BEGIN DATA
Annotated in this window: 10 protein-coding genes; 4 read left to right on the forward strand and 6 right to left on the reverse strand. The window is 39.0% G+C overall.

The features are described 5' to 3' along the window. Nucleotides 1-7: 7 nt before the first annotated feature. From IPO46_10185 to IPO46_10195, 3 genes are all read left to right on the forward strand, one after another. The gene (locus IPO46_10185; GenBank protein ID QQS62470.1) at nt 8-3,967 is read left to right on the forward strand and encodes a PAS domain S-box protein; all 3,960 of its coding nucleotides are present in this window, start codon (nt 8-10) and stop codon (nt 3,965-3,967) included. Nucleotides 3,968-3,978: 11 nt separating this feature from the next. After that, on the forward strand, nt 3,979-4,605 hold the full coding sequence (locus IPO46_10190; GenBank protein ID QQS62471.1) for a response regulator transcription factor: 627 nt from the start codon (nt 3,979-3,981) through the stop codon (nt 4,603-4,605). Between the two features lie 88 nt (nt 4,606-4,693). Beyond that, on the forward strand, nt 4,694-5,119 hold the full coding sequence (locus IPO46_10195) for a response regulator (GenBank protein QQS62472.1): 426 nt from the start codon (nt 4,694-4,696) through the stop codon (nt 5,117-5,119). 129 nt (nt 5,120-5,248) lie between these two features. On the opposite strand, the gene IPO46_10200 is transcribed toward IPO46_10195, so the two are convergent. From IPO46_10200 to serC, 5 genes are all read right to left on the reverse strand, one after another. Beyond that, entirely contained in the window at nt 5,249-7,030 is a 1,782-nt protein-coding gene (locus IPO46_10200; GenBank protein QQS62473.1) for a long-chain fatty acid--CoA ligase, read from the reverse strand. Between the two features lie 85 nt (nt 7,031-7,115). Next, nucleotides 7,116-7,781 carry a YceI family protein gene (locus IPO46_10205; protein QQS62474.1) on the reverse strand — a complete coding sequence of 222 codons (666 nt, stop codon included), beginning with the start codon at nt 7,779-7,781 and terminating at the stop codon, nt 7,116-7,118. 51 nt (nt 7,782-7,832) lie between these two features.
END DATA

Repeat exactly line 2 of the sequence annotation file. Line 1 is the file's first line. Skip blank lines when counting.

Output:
The features are described 5' to 3' along the window. Nucleotides 1-7: 7 nt before the first annotated feature. From IPO46_10185 to IPO46_10195, 3 genes are all read left to right on the forward strand, one after another. The gene (locus IPO46_10185; GenBank protein ID QQS62470.1) at nt 8-3,967 is read left to right on the forward strand and encodes a PAS domain S-box protein; all 3,960 of its coding nucleotides are present in this window, start codon (nt 8-10) and stop codon (nt 3,965-3,967) included. Nucleotides 3,968-3,978: 11 nt separating this feature from the next. After that, on the forward strand, nt 3,979-4,605 hold the full coding sequence (locus IPO46_10190; GenBank protein ID QQS62471.1) for a response regulator transcription factor: 627 nt from the start codon (nt 3,979-3,981) through the stop codon (nt 4,603-4,605). Between the two features lie 88 nt (nt 4,606-4,693). Beyond that, on the forward strand, nt 4,694-5,119 hold the full coding sequence (locus IPO46_10195) for a response regulator (GenBank protein QQS62472.1): 426 nt from the start codon (nt 4,694-4,696) through the stop codon (nt 5,117-5,119). 129 nt (nt 5,120-5,248) lie between these two features. On the opposite strand, the gene IPO46_10200 is transcribed toward IPO46_10195, so the two are convergent. From IPO46_10200 to serC, 5 genes are all read right to left on the reverse strand, one after another. Beyond that, entirely contained in the window at nt 5,249-7,030 is a 1,782-nt protein-coding gene (locus IPO46_10200; GenBank protein QQS62473.1) for a long-chain fatty acid--CoA ligase, read from the reverse strand. Between the two features lie 85 nt (nt 7,031-7,115). Next, nucleotides 7,116-7,781 carry a YceI family protein gene (locus IPO46_10205; protein QQS62474.1) on the reverse strand — a complete coding sequence of 222 codons (666 nt, stop codon included), beginning with the start codon at nt 7,779-7,781 and terminating at the stop codon, nt 7,116-7,118. 51 nt (nt 7,782-7,832) lie between these two features.